Liberman resigning as foreign minister, says will not join next coalition

Yisrael Beytenu leader makes announcement ahead of Wednesday morning deadline to form a new government.

Avigdor Liberman (photo credit: MARC ISRAEL SELLEM)
Avigdor Liberman
(photo credit: MARC ISRAEL SELLEM)
Foreign Minister Avigdor Liberman dropped a political bombshell Monday, announcing at the Knesset that not only would he not join Prime Minister Benjamin Netanyahu’s government, but that he also would quit his post immediately.
Speaking at a meeting of his Yisrael Beytenu faction later, Liberman painted the move as purely ideological and principled.
He said he had relayed his demands to the Likud on ideological issues and did not like the answer he received.
“It is no secret that over the last few days we debated how to proceed,” he said. “The dilemma was between principles and cabinet seats. I am happy to say we conceded on the seats. We could have gotten an enhanced Foreign Ministry and Immigration and Absorption portfolio.
But we reached the clear conclusion that it wasn’t right to enter the current coalition.
Everything we saw in the agreements with the other parties and everything we didn’t see persuaded me it wouldn’t be a nationalist government but a government of opportunism and conformism.”
Liberman accused Netanyahu of secretly planning to expel Yisrael Beytenu and Bayit Yehudi from the coalition after the next Labor leadership race and build a national unity government with the Zionist Union.
The Likud reacted with fury to Liberman’s decision, accusing him of conspiring to bring Zionist Union leader Isaac Herzog to power and saying that Liberman was the last man who could scold about opportunism.
“He is a cynical politician, the ultimate opportunist, who planned to topple the prime minister and intended to be the Left’s compromise candidate for prime minister after the election,” a Likud source close to Netanyahu said. “He is completely violating the promise he made to his voters to support the formation of a nationalist government.”
Without Yisrael Beytenu, Netanyahu has no choice but to form a narrow coalition with a razor-thin majority of 61 MKs out of 120. Likud sources said he may keep the Foreign Ministry for himself, though six Likud MKs have declared themselves candidates for the plum post.
“Sixty-one is a good number, but 61-plus is even better,” Netanyahu said.
Following Liberman’s announcement, the Likud expedited coalition talks with Shas and Bayit Yehudi in an effort to complete the process of building the government by the 8 p.m.
Wednesday deadline.
Shas and the Likud signed a coalition agreement Monday night bringing the ultra-Orthodox party into the new government and making Shas chairman Arye Deri minister of the Economy and Development of the Negev and Galilee ministries. He may also be religious services minister or he could give the post to another Shas MK.
In addition, the party will receive a deputy minister in a ministry yet to be determined, and another deputy minister in the Finance Ministry who will be in charge of the Planning Administration body that was moved from the Interior Ministry to the Finance Ministry in accordance with the demands of Kulanu chairman Moshe Kahlon. Shas also will receive chairmanship of the Knesset Education Committee and a deputy Knesset speaker post.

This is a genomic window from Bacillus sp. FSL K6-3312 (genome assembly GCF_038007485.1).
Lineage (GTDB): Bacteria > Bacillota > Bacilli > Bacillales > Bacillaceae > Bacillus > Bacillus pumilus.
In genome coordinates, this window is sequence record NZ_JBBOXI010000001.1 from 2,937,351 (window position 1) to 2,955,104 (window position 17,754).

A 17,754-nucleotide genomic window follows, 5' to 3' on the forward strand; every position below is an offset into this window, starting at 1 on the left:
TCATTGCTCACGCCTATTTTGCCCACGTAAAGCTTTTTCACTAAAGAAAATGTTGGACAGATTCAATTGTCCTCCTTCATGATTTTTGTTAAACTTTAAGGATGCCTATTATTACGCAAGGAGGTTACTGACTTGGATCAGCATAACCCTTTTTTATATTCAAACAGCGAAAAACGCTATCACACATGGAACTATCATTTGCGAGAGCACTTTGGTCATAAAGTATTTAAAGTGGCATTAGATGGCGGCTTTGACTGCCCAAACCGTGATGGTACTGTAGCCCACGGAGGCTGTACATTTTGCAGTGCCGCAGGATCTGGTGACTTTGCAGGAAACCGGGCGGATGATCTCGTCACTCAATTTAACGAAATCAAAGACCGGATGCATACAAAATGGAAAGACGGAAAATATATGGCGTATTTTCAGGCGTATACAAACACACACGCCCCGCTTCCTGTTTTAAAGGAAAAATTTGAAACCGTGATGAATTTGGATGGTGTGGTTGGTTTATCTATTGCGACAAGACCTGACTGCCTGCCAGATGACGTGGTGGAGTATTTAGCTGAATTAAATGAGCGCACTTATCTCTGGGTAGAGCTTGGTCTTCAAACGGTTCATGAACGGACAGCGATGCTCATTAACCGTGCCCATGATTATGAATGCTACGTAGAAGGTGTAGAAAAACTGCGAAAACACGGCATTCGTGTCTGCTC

At the signing ceremony, Deri expressed satisfaction with Shas’s accomplishments in the coalition agreement but also concern that the nascent coalition likely will include no more than a tiny majority. Referring to Herzog as “my friend Buji,” he called upon the Zionist Union to join the government.
“I promised and I have fulfilled those promises,” Deri declared after signing the agreement.
“There will be zero percent tax on basic goods, reforms to public housing and a higher minimum wage.”
The Likud ended speculation that Bayit Yehudi leader Naftali Bennett could be given the Foreign Affairs portfolio Liberman vacated, which he reportedly demanded. The party issued an ultimatum to Bayit Yehudi to accept the deal it was offered or prevent a right-wing government from being formed and catapult Herzog to the Prime Minister’s Office.
The deal would give Bayit Yehudi the Education, Agriculture and Culture and Sport portfolios, as well as a deputy defense minister in charge of the Civil Administration of Judea and Samaria and the chairmanship of the Knesset Law and Constitution Committee.
“If Bayit Yehudi rejects the offer, the result will be a left-wing government under Herzog that will evacuate settlements, concede on Jerusalem, give into international pressure and harm religious Zionists,” the Likud said.
“Bennett should sign a deal already tonight and keep his promises to his right-wing voters by immediately joining a nationalist government.”
Bayit Yehudi convened an emergency faction meeting at 11 p.m. Monday to decide how to react to the Likud ultimatum. Sources close to Bennett said it was likely the party would issue a counter offer to the Likud.
The Zionist Union and Meretz called upon Kulanu not to join the government and to bring Herzog to power instead. Kahlon responded that, after speaking to Netanyahu, he is confident the coalition of 61 MKs eventually would be expanded.
Besides adding the Zionist Union, possibilities include trying to split the Yisrael Beytenu or Yesh Atid factions.